Documentation

logspace

Generate logarithmically spaced vector

Syntax

  • y = logspace(a,b)
    example
  • y = logspace(a,b,n)
    example
  • y = logspace(a,pi)

Description

example

y = logspace(a,b) generates a row vector y of 50 logarithmically spaced points between decades 10^a and 10^b. The logspace function is especially useful for creating frequency vectors. The function is the logarithmic equivalent of linspace and the ‘:' operator.

example

y = logspace(a,b,n) generates n points between decades 10^a and 10^b.

y = logspace(a,pi) generates points between 10^a and pi, which is useful in digital signal processing for creating logarithmically spaced frequencies in the interval [10^a,pi].

Examples

collapse all

Vector of Logarithmically Spaced Numbers

Create a vector of 50 logarithmically spaced points in the interval [10^1,10^5].

y = logspace(1,5);

Vector with Specified Number of Values

Create a vector of 7 logarithmically spaced points in the interval [10^1,10^5].

y1 = logspace(1,5,7)
y1 =

   1.0e+05 *

    0.0001    0.0005    0.0022    0.0100    0.0464    0.2154    1.0000

Vector of Logarithmically Spaced Complex Numbers

Create a vector of complex numbers with 8 logarithmically spaced points between 10^(1+2i) and 10^(5+5i).

y = logspace(1+2i,5+5i,8)
y =

   1.0e+04 *

  Columns 1 through 4

  -0.0001 - 0.0010i   0.0029 - 0.0024i   0.0133 + 0.0040i   0.0147 + 0.0497i

  Columns 5 through 8

  -0.1242 + 0.1479i  -0.7150 - 0.0822i  -1.2137 - 2.3924i   4.9458 - 8.6913i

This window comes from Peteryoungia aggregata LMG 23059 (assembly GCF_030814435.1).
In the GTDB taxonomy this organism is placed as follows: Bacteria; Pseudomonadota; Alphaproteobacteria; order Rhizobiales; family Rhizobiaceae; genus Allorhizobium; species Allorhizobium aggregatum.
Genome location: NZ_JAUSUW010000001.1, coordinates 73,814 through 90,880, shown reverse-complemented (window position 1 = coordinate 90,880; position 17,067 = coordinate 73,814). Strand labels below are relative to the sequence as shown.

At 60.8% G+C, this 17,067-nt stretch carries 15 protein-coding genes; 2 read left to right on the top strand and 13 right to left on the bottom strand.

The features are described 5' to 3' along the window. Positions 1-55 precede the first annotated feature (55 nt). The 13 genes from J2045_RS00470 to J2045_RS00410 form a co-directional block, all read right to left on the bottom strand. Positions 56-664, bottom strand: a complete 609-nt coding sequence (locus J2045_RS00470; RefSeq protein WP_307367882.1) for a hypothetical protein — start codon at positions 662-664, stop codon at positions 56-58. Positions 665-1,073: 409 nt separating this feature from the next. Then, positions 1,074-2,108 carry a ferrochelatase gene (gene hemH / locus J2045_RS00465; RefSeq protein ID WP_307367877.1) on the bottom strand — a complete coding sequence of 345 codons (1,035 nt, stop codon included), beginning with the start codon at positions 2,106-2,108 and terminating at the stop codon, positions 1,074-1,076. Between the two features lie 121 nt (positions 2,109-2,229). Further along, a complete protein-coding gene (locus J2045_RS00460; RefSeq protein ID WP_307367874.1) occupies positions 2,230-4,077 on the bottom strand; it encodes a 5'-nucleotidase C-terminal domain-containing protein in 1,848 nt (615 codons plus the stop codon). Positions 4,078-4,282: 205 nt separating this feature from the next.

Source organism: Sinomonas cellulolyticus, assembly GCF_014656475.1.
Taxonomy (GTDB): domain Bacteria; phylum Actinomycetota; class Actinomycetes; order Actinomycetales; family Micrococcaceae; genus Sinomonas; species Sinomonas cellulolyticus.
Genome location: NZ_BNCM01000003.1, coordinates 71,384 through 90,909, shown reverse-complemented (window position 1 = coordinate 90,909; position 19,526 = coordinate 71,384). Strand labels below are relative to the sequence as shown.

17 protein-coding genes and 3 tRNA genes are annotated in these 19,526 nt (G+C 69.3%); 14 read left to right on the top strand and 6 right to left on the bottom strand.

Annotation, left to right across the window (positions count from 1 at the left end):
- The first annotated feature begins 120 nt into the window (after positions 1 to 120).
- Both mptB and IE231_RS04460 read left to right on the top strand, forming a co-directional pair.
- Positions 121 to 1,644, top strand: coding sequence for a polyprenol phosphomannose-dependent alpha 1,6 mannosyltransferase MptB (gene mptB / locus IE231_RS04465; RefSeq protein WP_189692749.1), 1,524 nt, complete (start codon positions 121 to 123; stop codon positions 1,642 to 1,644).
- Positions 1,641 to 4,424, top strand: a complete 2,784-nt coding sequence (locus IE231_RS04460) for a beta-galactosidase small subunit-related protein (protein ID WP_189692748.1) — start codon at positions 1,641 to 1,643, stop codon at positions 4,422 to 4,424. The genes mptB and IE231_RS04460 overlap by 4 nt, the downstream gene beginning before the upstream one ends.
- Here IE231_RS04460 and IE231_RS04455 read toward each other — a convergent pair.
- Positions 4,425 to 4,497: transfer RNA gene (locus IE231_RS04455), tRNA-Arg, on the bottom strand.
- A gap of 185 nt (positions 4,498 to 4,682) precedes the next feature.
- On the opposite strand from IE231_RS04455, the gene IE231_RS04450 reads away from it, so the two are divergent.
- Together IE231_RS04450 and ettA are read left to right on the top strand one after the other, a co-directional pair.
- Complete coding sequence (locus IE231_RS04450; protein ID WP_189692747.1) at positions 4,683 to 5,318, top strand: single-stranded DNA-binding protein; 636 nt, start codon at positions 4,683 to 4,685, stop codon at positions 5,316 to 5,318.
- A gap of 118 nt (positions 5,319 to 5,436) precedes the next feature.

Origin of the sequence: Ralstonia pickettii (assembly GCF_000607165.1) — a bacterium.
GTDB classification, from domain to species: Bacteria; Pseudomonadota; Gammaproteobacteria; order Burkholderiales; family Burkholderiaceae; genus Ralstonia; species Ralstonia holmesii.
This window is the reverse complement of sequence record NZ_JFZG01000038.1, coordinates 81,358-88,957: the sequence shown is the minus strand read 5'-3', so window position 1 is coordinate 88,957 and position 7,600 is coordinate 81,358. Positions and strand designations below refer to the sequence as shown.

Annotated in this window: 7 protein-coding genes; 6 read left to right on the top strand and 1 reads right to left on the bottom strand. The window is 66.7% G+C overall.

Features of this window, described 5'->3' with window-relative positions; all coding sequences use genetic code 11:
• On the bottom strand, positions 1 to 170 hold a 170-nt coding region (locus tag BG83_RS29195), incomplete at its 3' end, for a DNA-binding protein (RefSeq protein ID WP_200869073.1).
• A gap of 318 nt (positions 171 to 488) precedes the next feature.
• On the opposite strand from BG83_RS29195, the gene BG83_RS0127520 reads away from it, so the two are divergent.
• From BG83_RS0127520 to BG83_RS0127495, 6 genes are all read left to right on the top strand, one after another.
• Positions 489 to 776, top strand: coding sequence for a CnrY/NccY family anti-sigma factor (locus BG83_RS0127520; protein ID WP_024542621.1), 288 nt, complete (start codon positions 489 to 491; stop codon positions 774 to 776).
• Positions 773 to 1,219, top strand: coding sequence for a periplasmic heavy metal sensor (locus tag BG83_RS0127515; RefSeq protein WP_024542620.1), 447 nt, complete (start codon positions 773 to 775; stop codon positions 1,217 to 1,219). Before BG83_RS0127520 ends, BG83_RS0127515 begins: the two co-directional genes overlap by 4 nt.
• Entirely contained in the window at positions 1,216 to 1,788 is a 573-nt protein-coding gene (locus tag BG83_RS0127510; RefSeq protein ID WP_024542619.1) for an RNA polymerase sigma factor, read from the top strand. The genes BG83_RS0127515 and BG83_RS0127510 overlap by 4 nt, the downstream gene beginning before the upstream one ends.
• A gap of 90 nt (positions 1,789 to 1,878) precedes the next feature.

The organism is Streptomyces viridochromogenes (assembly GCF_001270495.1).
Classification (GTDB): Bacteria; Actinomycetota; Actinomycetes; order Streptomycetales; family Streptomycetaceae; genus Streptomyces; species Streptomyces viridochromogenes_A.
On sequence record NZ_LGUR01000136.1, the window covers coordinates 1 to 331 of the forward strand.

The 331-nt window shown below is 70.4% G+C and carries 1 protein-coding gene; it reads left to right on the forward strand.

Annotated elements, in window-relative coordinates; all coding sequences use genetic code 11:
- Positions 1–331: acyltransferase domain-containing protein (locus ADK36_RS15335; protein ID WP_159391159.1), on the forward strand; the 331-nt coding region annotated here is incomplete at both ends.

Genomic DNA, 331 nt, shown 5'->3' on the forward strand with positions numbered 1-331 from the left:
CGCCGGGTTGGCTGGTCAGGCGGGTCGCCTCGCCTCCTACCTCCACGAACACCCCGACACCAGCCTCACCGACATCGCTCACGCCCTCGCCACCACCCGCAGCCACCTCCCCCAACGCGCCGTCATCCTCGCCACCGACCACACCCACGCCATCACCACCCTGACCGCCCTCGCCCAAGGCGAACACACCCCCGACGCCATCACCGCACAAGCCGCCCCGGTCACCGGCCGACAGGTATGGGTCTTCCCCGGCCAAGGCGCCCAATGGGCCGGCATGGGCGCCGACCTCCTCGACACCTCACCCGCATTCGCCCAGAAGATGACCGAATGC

Input Arguments

collapse all

a — First boundnumeric scalar

First bound, specified as a numeric scalar. The a argument defines a bound of the interval over which logspace generates points. a can be real or complex, and the other bound, b, can be either larger or smaller than a. If b is smaller than a, then the vector contains descending values.

Data Types: single | double
Complex Number Support: Yes

b — Second boundnumeric scalar

Second bound, specified as a numeric scalar. The b argument defines a bound of the interval over which logspace generates points. b can be real or complex, and b can be either larger or smaller than the other bound, a. If b is smaller than a, then the vector contains descending values.

Data Types: single | double
Complex Number Support: Yes

n — Number of points50 (default) | real numeric scalar

Number of points, specified as a real numeric scalar.

  • If n is 1, logspace returns 10^b.

  • If n is zero or negative, logspace returns an empty row vector.

  • If n is not an integer, logspace rounds n down and returns floor(n) points.

See Also

|

Introduced before R2006a

Was this topic helpful?